4. For the teenager: Know what is absolutely non-negotiable. The phrase “Give me the keys,” almost always falls into this category. When the word non-negotiable is used, it is almost always non-negotiable. Don’t test it.

For the workplace: The non-negotiable ones are always very clear. Any behavior that is racist, sexist, homophobic or in very bad taste is always a non-negotiable rule. Any violation of company policy or the law is in the same category. If you have to ask, it is non-negotiable.

5. For the teenager: If you’re in trouble, don’t negotiate. Trying to negotiate often makes matters worse.

For the workplace: Sometimes it is better to admit a mistake and move on. Making excuses and rationalizations will make matters worse. Learn and develop from mistakes.

Teenagers wouldn’t like it, but there is much to be learned from their behaviors that apply at work. Follow these simple rules and your career will thank you.

DO NOT ERASE! Whiteboards and Work

Posted by Richard Moran & filed under Uncategorized.



I’ve noticed almost every workspace now has a whiteboard prominently featured on at least one wall, even in some pretty small cubicles. Some places have whiteboards in the hallways, cafes, and even in the bathrooms. Brilliant ideas know no bounds and we need to jot them down. Today, whiteboards are as much a part of the workplace as headphones and free coffee.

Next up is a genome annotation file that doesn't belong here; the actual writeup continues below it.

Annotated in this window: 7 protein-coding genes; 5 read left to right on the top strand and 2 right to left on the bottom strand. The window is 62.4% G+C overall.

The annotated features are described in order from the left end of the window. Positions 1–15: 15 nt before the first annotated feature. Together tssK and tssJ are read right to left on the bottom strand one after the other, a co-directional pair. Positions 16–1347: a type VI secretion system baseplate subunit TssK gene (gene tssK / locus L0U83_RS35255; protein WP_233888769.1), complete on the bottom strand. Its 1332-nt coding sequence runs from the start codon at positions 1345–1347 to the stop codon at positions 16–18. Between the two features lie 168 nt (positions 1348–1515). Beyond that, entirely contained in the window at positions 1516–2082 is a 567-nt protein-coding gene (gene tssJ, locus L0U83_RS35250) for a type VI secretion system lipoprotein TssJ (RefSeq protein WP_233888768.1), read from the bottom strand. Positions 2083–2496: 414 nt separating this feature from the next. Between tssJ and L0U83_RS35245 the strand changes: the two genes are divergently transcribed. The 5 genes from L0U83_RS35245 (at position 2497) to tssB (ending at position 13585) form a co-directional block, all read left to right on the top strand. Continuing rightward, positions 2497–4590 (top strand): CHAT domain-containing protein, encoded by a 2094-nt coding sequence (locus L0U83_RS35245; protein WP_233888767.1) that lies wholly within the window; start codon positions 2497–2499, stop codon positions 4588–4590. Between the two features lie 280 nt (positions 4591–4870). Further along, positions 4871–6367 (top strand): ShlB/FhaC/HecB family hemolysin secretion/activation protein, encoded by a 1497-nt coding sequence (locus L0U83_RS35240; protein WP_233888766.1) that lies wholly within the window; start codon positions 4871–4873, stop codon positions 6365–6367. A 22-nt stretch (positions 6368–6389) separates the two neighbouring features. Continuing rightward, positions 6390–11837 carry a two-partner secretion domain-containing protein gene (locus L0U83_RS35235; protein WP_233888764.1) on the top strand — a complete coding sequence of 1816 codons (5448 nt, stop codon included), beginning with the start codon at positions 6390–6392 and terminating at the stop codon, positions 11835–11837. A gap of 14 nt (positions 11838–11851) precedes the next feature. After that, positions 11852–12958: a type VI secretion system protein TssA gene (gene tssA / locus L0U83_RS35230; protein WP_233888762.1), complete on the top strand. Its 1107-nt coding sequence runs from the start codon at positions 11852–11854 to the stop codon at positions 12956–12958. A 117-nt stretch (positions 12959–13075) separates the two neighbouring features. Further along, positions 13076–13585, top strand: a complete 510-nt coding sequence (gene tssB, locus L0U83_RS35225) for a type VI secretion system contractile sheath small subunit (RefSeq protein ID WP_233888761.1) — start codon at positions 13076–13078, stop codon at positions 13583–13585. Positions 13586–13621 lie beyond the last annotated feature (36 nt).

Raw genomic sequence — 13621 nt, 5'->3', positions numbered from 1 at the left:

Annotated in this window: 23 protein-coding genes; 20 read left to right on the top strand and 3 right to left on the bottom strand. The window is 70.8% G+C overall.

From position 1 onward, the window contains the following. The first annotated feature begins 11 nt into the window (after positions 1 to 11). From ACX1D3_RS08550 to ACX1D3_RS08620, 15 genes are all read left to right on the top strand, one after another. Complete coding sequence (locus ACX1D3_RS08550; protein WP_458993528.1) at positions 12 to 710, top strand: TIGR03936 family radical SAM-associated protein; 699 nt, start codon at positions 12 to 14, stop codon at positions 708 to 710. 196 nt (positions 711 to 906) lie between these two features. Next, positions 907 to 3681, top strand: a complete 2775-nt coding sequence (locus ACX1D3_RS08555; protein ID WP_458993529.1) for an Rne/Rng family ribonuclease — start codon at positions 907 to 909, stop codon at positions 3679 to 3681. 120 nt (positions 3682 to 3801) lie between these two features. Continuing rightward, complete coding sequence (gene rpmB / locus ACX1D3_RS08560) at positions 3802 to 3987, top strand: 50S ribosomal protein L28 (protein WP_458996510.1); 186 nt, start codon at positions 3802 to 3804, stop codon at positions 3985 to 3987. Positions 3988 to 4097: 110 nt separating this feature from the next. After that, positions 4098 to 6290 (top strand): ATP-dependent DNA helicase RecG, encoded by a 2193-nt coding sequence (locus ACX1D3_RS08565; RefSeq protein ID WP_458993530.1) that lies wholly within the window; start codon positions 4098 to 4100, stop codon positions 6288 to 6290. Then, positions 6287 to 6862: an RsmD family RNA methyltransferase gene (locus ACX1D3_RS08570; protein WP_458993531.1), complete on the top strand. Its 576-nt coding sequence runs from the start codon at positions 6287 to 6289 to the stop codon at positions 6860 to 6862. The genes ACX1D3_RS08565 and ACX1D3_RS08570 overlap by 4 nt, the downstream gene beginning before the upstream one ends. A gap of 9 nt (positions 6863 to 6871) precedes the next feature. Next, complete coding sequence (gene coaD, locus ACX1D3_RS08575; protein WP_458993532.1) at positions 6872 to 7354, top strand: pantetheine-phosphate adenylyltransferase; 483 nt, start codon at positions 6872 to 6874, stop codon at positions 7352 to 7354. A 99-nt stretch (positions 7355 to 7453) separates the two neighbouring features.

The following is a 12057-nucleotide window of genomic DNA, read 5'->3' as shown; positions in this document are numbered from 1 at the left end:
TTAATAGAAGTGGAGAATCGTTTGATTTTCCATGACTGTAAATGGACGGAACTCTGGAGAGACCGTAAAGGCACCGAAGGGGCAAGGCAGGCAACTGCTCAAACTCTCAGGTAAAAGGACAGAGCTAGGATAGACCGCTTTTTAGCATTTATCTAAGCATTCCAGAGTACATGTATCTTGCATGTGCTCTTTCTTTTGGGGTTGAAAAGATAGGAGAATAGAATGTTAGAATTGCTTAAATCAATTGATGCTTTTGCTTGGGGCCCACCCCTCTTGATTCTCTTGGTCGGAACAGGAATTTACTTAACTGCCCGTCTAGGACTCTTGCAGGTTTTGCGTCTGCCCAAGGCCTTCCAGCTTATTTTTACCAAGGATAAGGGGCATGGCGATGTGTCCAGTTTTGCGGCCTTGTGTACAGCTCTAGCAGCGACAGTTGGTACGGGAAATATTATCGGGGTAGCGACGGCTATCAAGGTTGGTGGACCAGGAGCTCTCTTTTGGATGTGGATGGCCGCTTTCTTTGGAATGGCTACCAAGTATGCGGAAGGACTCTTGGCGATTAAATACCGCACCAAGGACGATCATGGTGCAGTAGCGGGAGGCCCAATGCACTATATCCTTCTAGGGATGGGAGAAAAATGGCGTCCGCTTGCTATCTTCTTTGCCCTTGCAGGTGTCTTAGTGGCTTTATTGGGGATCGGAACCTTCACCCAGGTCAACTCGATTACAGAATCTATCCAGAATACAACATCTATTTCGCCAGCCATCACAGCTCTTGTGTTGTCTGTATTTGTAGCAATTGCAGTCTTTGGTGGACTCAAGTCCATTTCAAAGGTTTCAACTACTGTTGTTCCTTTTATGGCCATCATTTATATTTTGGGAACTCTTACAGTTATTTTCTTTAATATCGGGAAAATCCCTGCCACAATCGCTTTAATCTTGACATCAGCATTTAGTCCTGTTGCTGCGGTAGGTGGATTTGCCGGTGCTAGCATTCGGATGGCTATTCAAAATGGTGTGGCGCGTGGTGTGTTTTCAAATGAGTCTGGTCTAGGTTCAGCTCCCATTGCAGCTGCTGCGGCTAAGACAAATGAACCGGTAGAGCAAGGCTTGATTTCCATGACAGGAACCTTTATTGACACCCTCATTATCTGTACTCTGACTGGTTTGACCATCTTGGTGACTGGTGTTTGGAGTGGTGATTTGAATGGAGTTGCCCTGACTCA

What’s more interesting is what is written on the whiteboards that seem to be everywhere.

Some are adorned with complicated formulas full of math and chemical symbols that we were supposed to learn in Calculus or Chemistry 101. The formulas can be as complicated as a scene from the movie “Good Will Hunting”. I think the formulas are put there by the computer and math majors at night, just to make sure we know there are smart people around.

A lot of whiteboards are full of words like strategic, and priorities, followed by a list. The list always has words like communication and stakeholders on it. Those whiteboards seem to never get erased and no one pays attention to them. Related whiteboard graphics are full of project management scorecards. The word “DONE” is on a lot of these boards.